The Perspectives of the Political Process and the Principle of “Step-by-Step”
- updated: December 13, 2023
According to the directives issued by the Security Council, the mission entrusted to the United Nations Special Envoy to Syria, Geir Pedersen, is to support the achievement of a strong and comprehensive political solution. This includes developing action plans to fully implement Security Council Resolution 2254. However, so far, there have been no tangible results due to various factors, including the Syrian regime’s obstinacy and divergent positions of active parties on both the local and international levels. In response, the Special Envoy recently intensified his efforts, following the principle of “step-by-step,” hoping that this approach would facilitate gradual progress alongside collaborative work with the Constitutional Committee, both of which constitute the cornerstones of his diplomatic strategy. From this perspective, the importance of discussing the effectiveness of this methodology and putting it on the table is emphasised.
The Syrian regime poses significant obstacles to any progress in the political process based on UN references, especially those confirmed in its statements and resolutions (Geneva Statement 2012, UN Security Council Resolutions 2118 issued in 2013, and 2254 issued in 2015). The Syrian Negotiation Commission emphasized several important points, including the formation of a credible, inclusive government that does not rely on sectarianism, the establishment of a constitution ensuring the separation of powers, and the prevention of any authority from encroaching on others, with a specified term for the President and his powers. Additionally, it emphasized the need for free and fair elections under UN supervision, involving all Syrians, both inside and in the diaspora.
Despite the setback of the political negotiating process in 2016 and its attempt to continue in 2017 due to the regime’s obstinacy, the Syrian Negotiation Commission has faced positive engagement with the outcomes of the “Sochi Conference” held in late January 2018. The Commission agreed to the Constitutional Committee in its expanded and miniaturized forms under UN auspices, which was formed after a delay of about two years, consisting of three equal teams (the Syrian Negotiation Commission, the Syrian government team, and the civil society team). The committee began its work, but after eight rounds, lasting about two and a half years, it has not produced any constitutional material.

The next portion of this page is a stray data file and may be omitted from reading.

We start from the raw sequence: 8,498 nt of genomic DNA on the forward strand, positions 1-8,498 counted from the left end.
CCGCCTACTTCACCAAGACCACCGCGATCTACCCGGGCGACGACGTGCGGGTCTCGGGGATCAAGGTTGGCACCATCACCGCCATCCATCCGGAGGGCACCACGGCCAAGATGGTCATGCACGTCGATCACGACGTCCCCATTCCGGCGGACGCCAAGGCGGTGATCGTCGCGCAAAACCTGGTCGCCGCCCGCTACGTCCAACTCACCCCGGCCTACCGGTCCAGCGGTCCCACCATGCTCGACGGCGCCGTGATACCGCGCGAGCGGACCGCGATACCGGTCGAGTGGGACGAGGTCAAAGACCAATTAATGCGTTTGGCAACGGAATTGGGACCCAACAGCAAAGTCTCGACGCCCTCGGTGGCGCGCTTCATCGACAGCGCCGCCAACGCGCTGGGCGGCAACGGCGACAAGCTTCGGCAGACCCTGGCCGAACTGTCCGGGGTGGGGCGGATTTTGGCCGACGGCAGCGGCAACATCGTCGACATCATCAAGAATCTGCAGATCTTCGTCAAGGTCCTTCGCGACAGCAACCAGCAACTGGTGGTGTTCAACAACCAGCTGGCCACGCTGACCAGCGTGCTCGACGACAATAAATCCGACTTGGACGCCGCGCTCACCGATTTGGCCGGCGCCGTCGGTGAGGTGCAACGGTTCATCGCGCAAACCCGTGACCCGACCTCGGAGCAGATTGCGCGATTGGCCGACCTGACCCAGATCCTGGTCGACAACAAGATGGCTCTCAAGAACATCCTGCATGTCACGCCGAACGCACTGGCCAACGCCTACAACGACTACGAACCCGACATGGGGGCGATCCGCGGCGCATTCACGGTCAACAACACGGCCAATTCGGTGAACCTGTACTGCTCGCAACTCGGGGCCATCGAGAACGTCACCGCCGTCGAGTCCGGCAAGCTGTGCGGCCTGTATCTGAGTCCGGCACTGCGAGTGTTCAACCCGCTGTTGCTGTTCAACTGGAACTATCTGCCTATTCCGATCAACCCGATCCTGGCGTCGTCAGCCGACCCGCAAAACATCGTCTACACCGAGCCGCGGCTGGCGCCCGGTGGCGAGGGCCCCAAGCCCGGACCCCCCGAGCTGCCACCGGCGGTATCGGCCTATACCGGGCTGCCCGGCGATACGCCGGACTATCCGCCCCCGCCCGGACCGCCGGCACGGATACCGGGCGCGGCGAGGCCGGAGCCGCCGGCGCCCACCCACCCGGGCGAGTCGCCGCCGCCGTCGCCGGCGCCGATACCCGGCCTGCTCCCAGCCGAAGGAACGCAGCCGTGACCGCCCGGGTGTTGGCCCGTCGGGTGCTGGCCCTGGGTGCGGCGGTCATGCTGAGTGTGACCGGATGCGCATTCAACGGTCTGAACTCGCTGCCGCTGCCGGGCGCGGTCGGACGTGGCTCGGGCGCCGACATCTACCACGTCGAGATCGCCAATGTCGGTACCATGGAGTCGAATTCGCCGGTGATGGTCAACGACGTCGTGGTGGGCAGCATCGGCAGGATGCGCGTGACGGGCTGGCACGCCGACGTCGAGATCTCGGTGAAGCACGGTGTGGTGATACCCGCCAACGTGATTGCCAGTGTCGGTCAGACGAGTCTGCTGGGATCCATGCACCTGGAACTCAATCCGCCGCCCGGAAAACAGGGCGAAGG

The Syrian Negotiation Commission agreed to hold meetings of the Constitutional Committee at any UN headquarters outside Geneva to facilitate the mission assigned to Mr. Pedersen. It did not set conditions for continuing its work but stressed the importance of adhering to the agreed-upon procedures when the Constitutional Committee starts its work. The Syrian regime must provide written proof in the simplified internal regulations of the Constitutional Committee that the delegation represents it and is not a candidate from the Syrian government. This is to ensure the presence of conflicting parties in the Syrian arena, fearing its later rejection of any proposal claiming that the delegation does not represent it. Additionally, a timeline for consecutive rounds must be established so that the Constitutional Committee can accomplish its tasks within the specified period; otherwise, the regime will be able to procrastinate due to the absence of a clear timetable. Discussion of the effectiveness of this methodology and placing it on the table is crucial from this perspective.